Hope is now emerging for people that have always been overweight (people with excess fat cells). Just as we believed that once these new fat cells developed they were with you for life, it is now thought that if fat cells can be reduced to a certain size for a period longer than 9 months, they are programmed to die off. The significance of this finding is that hyperplasic adiposity is reversible, which was previously thought impossible. This is also why diets don’t work – they are too short-term and only shrink your fats cells, which simply leads to adiposity rebound – and you know what that means!

Set point theory suggests that following 9 months at a particular weight our bodies will re-set the “set point”, linked to the current number and size of fat cells. In other words, if you can lose weight and maintain it for at least 9 months, you have a good chance of long-term maintenance of the new lower weight. (Conversely if you are overweight for more than 9 months, this will become your new set point, and losing weight will be more difficult.) This is seen as the “ratcheting” effect of continual weight gain through life – or chronic hyperplasic adiposity.


Behavioural Change

You’ve always suspected it, but we can confirm that behavioural changes are the only way to successful long-term weight management. In order to achieve your goals, three things are required:

  • Identifying and accepting your personal negative or counterproductive behaviour
  • Developing meaningful strategies and systems for ensuring that you can change
  • Maintaining the motivation to make those changes become a permanent feature of your life

Try not to make too many changes all at once, and celebrate each small change as they will conflate to make an enormous difference. Take one step at a time, and never underestimate the importance of the goals that you have set yourself.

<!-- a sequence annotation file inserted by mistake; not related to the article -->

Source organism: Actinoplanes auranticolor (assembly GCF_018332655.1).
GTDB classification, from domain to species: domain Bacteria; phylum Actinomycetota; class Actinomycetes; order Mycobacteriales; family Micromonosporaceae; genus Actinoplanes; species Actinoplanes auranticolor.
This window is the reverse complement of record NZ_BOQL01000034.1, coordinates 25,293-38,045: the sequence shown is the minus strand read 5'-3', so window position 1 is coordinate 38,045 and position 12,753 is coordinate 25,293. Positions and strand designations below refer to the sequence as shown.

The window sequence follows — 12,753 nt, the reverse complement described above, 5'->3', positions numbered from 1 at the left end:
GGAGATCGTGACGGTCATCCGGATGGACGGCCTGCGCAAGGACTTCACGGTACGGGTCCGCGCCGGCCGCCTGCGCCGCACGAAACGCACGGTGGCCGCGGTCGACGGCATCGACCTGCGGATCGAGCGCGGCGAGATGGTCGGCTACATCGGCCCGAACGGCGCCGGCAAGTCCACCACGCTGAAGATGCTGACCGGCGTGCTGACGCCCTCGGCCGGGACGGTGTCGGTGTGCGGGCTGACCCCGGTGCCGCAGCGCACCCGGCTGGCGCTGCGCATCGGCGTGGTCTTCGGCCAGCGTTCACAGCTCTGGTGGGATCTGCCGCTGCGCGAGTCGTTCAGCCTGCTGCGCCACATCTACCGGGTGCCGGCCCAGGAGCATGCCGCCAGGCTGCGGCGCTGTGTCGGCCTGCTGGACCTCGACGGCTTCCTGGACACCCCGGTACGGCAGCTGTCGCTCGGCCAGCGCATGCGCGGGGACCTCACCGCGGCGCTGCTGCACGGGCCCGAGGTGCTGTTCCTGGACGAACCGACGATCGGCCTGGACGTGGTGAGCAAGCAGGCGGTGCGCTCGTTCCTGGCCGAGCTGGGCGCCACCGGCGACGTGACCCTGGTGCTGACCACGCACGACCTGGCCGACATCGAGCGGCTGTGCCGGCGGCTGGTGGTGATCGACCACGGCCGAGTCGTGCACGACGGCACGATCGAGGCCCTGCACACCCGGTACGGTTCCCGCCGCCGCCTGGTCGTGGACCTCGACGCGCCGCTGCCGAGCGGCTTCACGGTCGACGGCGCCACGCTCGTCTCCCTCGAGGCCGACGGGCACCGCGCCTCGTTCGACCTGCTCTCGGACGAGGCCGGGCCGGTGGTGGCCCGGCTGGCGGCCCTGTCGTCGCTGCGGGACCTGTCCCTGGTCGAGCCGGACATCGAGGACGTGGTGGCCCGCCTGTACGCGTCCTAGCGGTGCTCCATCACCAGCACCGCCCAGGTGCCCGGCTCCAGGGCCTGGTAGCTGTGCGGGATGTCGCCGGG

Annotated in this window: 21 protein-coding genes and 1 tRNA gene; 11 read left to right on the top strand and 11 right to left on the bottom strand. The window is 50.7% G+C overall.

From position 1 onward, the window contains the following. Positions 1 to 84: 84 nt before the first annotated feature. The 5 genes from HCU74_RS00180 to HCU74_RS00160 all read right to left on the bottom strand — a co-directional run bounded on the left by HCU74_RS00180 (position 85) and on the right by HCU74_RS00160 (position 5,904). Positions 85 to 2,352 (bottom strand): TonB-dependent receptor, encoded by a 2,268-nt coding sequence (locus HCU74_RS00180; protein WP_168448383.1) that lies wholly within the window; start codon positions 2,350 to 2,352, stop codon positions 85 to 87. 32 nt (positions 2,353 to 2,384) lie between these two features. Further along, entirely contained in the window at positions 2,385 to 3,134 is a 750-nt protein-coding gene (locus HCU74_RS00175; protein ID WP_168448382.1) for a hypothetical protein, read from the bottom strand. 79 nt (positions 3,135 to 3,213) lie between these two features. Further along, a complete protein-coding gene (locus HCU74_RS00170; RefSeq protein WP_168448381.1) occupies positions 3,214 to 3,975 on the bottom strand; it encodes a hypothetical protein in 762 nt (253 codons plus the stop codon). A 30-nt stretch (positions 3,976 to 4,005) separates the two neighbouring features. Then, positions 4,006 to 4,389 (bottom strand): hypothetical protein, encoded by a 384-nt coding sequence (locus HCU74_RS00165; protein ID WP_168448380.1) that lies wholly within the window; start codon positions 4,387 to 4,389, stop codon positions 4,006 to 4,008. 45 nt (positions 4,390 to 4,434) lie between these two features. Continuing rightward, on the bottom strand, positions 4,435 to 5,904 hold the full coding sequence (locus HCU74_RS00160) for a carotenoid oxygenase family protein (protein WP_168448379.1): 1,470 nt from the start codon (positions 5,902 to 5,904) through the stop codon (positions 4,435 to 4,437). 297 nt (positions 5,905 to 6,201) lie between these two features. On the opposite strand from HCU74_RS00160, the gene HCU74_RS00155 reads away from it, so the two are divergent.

Identifying weaknesses

How often have you started a healthy eating regime, or an exercise programme, only for something to happen to scupper your progress? Or perhaps your best intentions just fizzled out?

Write down some issues that have defeated you in the past, and start a plan to ensure that this doesn’t happen again.

Why do I buy the foods that make things difficult for me?
I will shop smarter and this is how I will do that:

What are my weakness foods?
I will avoid these by:

When am I most vulnerable?
I can combat this by:

My resolve collapses when
Next time this happens I will:

I overeat when
I will ensure that:


Why do we put on weight?

There are many issues involving weight gain, including environmental, biological and behavioural factors, many of which are complex and interrelated, some of which are not fully understood. The simple reason why we are all getting fatter is that we are eating far more calorie dense foods than ever before and are much less active.


We are all born with a specific body type or “somatotype”.



Long bones, slim, little body fat, low potential for muscle growth.


Heavy bones, broad hands, broad chest, triangular shape.


Small bones, short limbs, wide hips, generally “round” gain weight easily.

It is true that everyone is dealt a genetic hand of cards at birth. Studies of twins have demonstrated that even when separated and living in different environments, people will tend to retain the parental genetic shape, and are often inclined to put on weight alongside lean non-related siblings.

Often this can lead to resentment in overweight families at what they see as an unfair burden that they must carry through life. People will often use their perceived “bad hand” to abrogate their responsibility to make the right lifestyle choices, making things get progressively worse. It is essential to remember, that although we all start life with a set hand of cards, ultimately it is how we play those cards that really matters – no one has to be overweight.

It’s mainly environmental

The overwhelming scientific evidence that is now backed by almost all governments and health authorities, is that the major reason for the epidemic of obesity facing the western world, is a diet far too high in energy dense foods (fat and sugar) combined with a marked reduction in activity levels. This is demonstrated by the simple equation:

Calorie intake – calorie expenditure = calorie deficit/surplus

Although this equation is too simplistic to provide all the answers to successful weight management, it remains the foundation of maintaining a healthy body weight.